Tuesday, September 30, 2008

Are Europeans doing any better with their financial markets?

Not only does the US have financial issues but so does England, Belgium, Germany...
Many countries like the US are creating bailouts and Darwin-like behavior to internalize overweighted companies by transferring assets to neighboring institutions.
A few examples of those companies suffering under their own type of financial difficulty have somewhat different theories of bailout... Could we impart some of these theories in the US? Or are our problems much more complex than these following examples?

-Fortis= Dutch Central Banking and Insurance Co. that according to Wikipedia is a "banking, insurance, and investment management company is the 20th largest business in the world by revenue". Fortis operations are based in the Benelux countries( the Economic Union in Western Europe) which is composed of Belgium, Netherlands, and Luxemburg. Fortis' banking operations include network (retail), commercial, and merchant banking; its insurance products include life, health, and property/casualty lines. Products are sold through independent agents and brokers, financial planners, and through Fortis Bank branches. It is listed on the Euronext Brussels, Euronext Amsterdam, and Luxembourg stock exchanges.

How the government or investors are trying to fix the companies assets from buying out smaller companies and trying to remain afloat.

- Lets other companies (A) in the market internalize risks by letting companies A ( insitutions that take some of the overbearance of assets by purchuse of companies or other banking or insurance institutions) from companies B that reduce thier load to buy less risky investments.

- When purchuses occur between seller and buyer of assets there is set policies or condtions of the ammount of risk that a company buys.
* These two theories may not work however because there is still no injection into the banking system because of uncertainty of Chinese buyer. But the idea that these institutions it appears to me can buy and sell amongst themselves before asking for bailout money from the government.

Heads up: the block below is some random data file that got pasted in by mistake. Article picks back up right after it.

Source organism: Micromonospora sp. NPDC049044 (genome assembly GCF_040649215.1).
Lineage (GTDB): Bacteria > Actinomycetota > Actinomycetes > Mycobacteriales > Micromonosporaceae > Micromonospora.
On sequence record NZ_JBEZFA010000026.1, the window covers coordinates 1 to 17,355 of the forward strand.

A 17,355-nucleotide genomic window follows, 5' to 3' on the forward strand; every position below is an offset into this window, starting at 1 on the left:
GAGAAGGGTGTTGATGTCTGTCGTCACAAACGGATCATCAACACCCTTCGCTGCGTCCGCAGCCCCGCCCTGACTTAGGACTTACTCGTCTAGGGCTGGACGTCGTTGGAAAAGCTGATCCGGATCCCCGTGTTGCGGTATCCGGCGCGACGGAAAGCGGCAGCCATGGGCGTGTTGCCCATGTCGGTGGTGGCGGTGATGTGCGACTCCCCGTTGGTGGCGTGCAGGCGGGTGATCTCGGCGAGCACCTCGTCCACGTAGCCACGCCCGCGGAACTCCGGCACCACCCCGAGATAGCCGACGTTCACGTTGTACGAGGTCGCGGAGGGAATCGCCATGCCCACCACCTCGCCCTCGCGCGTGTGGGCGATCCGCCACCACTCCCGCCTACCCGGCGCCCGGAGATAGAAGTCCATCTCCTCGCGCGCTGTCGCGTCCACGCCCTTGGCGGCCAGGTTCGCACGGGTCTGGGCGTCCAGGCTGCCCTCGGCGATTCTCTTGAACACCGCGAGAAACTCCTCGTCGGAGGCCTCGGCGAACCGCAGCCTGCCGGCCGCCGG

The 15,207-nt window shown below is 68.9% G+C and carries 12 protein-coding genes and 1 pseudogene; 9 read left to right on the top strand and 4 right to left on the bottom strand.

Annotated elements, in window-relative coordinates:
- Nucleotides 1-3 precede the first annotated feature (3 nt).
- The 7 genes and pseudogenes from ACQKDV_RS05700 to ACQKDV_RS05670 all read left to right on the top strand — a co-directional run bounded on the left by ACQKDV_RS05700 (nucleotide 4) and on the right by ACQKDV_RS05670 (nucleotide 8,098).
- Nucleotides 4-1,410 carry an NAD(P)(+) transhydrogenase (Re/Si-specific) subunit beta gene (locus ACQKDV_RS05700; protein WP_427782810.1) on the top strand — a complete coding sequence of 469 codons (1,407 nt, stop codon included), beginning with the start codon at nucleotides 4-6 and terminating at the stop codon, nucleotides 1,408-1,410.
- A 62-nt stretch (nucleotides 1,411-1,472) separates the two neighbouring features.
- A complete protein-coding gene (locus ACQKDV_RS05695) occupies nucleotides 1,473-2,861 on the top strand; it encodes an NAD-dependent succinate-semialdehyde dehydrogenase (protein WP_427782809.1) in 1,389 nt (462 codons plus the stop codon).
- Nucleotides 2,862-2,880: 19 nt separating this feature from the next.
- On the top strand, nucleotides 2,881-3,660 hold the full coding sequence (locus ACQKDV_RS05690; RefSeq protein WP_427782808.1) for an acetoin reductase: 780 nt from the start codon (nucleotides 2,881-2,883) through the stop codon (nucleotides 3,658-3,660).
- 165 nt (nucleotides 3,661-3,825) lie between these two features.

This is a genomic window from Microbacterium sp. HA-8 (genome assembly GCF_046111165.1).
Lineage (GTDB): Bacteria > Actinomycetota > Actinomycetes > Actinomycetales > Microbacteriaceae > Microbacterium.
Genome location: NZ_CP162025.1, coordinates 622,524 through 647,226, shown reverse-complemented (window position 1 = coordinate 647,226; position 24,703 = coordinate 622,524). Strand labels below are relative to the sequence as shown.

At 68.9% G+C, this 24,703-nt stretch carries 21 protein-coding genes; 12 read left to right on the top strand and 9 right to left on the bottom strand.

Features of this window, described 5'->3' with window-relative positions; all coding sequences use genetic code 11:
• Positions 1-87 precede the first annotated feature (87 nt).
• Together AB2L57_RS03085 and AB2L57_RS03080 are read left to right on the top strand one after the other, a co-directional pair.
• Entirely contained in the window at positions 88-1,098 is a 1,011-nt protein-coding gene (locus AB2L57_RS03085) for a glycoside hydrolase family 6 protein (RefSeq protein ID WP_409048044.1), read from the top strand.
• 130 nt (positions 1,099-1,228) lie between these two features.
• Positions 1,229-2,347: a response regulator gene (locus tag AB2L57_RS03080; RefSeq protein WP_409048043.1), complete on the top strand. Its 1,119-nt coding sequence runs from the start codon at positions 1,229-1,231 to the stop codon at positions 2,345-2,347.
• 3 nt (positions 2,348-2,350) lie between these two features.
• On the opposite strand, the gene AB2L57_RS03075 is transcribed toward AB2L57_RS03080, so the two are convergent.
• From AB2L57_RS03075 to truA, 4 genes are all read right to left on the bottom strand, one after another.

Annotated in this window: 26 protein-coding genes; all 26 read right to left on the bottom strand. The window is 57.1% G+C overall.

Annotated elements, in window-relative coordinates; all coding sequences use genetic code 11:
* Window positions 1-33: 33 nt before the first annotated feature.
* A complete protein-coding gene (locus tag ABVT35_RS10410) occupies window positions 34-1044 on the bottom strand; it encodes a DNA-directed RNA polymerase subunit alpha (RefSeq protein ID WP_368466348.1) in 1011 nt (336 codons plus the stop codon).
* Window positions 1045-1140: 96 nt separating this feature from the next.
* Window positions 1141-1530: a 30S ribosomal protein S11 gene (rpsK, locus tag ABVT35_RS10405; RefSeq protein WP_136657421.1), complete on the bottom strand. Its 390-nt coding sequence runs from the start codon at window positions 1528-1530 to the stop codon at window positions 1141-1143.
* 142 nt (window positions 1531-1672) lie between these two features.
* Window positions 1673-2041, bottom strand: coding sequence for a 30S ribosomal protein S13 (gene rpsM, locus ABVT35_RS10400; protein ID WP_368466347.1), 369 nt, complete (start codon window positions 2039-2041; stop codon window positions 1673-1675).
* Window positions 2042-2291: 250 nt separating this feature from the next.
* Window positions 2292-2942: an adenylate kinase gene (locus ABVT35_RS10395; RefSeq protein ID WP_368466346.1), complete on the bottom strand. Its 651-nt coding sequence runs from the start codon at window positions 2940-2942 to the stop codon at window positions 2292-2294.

Fortis's Story from International Herald Tribune: Link- http://www.iht.com/articles/ap/2008/09/30/business/EU-Netherlands-Fortis.php

Fortis NV announced a series of moves late Tuesday and early Wednesday that follow from the €11.2 billion (US$16.4 billion) government bailout it received over the weekend to ward off insolvency.
First, Fortis said Ping An, China's second-largest insurer, had pulled out of a €2.15 billion (US$3.39 billion) deal to buy a 50 percent stake in the Dutch-Belgian bank's asset management arm.
The company blamed "current severe market disruption and the ongoing uncertainty in the global capital markets."
Second, it said the Dutch central bank would not approve the sale of some ABN Amro assets in the Netherlands to Deutsche Bank AG, pending further review.
Deutsche Bank had agreed to buy the operations for €709 million (US$1.1 billion), in what was widely considered a bargain given that they had earnings of €140 million (US$221 million) in 2007.

Fortis had been ordered to sell the operations by the European Commission's antitrust regulator in order to gain approval for its €24 billion (US$38 billion) acquisition of ABN Amro's Dutch operations last year.
However, as a condition of the bailout, Fortis must now resell ABN Amro anyway.
The Dutch central bank cited "the exceptional circumstances on international financial markets, the uncertainty with regard to the future (owner of) ABN AMRO Bank and the implications of this uncertainty for all parties involved."
If the sale of the Dutch units to Deutsche Bank are scrapped, then Fortis may get a capital boost.

-Some large banks rather than buying and selling assets amongst each other, sell themselves to private owners to reduce the risk without losing the company.

- There is a financial service authority ( media doesen't seem to describe who) that checks to make sure certain financial decisions seem either sound or legotimate with past contracts (?)

Bradford and Bingley announced to their shareholders that they were to be privately owned by over 50,000 individual owners.

Bradford and Bingley's story according to Times Online: http://business.timesonline.co.uk/tol/business/industry_sectors/banking_and_finance/article4856317.ece

This alternative theory is still pretty risky especially since a financial service authority and state treasurer are speculating the value of the shares for its respective private owners.

Not sure if these theories would help the US with our current financial standing but they are at least theories rather than blame.
With that said, in closing I found through the internet a British spoof of their take on America's Crisis.

Below a British comedy video about the financial crisis overseas from NPR.


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